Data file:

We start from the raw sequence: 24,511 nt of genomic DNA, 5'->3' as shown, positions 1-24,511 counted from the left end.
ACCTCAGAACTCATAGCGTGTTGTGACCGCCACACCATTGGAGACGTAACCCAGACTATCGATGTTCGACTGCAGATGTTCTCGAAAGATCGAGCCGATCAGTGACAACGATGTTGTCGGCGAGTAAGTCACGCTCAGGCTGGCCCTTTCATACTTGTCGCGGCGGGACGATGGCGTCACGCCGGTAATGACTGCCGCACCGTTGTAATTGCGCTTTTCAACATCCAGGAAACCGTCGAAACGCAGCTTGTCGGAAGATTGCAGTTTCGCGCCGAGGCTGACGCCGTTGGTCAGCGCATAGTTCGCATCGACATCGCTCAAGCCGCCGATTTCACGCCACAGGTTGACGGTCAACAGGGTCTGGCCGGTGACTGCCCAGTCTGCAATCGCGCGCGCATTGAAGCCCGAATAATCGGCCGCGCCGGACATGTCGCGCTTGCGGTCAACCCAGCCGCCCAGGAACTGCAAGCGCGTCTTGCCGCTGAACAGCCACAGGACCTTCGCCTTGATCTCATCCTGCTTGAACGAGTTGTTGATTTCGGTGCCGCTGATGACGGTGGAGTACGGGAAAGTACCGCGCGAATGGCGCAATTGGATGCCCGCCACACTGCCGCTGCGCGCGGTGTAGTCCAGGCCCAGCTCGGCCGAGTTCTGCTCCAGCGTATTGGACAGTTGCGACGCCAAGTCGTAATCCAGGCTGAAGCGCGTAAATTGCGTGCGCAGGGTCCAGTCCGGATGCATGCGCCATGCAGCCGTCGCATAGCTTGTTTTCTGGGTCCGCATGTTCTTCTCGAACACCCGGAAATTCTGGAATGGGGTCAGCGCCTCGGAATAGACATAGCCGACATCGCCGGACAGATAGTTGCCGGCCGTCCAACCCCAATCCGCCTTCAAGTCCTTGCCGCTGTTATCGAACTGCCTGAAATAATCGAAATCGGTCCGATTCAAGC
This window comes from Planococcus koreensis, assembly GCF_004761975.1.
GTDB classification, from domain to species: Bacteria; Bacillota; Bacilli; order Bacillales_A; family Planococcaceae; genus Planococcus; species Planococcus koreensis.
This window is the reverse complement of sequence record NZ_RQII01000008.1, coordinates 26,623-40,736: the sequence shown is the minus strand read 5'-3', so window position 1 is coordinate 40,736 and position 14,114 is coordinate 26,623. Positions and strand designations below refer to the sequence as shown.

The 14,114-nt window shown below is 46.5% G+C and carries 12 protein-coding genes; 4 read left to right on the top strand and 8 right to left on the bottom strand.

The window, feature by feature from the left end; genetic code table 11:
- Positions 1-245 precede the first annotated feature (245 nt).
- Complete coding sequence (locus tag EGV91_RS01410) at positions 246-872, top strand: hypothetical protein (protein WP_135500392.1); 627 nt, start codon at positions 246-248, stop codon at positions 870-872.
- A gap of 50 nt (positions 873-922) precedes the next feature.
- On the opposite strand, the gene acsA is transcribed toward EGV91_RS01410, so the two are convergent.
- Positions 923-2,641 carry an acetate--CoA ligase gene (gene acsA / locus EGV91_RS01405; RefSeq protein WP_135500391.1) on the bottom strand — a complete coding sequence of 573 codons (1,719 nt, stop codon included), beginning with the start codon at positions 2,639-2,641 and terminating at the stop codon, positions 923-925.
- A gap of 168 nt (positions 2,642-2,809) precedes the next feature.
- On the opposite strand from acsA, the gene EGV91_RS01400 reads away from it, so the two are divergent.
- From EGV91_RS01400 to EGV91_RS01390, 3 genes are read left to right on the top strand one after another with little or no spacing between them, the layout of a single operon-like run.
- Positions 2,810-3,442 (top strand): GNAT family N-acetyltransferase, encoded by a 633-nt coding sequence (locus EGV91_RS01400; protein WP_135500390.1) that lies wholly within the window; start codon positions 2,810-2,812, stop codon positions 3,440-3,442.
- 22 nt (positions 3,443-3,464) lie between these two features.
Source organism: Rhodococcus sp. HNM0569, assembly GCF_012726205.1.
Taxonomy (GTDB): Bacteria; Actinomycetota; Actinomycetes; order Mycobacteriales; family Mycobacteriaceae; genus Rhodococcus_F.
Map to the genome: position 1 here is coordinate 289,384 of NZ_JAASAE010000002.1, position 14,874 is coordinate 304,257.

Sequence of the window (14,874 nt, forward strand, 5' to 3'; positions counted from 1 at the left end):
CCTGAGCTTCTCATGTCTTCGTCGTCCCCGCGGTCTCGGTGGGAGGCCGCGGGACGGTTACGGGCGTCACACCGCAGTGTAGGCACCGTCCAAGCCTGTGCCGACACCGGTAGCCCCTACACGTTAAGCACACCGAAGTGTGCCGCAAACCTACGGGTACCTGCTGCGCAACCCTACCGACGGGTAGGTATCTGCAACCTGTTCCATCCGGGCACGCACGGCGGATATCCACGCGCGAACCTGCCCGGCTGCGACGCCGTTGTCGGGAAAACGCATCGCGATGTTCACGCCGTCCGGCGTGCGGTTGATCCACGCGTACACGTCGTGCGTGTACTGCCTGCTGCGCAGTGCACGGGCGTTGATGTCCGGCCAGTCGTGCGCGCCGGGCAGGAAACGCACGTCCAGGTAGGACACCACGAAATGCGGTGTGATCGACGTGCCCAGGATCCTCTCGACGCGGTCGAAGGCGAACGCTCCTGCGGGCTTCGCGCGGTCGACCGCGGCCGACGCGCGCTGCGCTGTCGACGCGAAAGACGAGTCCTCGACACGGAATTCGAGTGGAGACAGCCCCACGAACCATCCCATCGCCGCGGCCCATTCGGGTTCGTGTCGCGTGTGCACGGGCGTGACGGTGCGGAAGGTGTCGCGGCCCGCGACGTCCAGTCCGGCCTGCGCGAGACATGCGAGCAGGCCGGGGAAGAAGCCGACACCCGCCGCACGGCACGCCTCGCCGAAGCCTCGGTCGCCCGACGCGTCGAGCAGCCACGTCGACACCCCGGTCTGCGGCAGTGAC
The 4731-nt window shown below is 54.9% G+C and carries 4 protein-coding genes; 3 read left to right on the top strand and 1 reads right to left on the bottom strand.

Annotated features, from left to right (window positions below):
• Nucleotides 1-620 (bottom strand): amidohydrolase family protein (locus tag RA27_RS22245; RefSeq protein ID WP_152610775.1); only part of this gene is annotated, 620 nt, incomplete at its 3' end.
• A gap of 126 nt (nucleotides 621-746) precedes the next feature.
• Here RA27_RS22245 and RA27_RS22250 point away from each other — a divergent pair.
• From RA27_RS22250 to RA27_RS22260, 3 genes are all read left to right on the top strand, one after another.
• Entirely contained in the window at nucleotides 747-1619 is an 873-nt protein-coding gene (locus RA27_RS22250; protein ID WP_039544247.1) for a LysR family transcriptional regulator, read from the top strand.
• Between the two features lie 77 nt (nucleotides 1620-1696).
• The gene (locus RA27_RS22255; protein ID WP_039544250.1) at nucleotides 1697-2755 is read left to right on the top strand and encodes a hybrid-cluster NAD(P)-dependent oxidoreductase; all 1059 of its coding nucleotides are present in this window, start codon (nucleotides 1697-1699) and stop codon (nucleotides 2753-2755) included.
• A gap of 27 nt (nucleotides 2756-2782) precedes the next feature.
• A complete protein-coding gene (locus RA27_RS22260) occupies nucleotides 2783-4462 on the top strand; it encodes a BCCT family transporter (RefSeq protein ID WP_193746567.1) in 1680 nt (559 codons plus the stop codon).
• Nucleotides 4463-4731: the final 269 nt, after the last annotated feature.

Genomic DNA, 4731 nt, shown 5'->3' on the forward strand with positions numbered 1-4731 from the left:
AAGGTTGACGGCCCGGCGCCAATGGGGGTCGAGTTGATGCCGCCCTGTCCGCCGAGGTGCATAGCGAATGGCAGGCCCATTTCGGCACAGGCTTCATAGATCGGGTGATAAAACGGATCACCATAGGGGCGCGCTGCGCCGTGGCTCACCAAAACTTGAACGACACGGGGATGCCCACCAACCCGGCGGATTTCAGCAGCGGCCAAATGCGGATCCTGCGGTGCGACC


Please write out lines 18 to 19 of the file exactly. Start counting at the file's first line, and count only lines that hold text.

Source organism: Rhodococcus sp. HNM0569, assembly GCF_012726205.1.
Taxonomy (GTDB): Bacteria; Actinomycetota; Actinomycetes; order Mycobacteriales; family Mycobacteriaceae; genus Rhodococcus_F.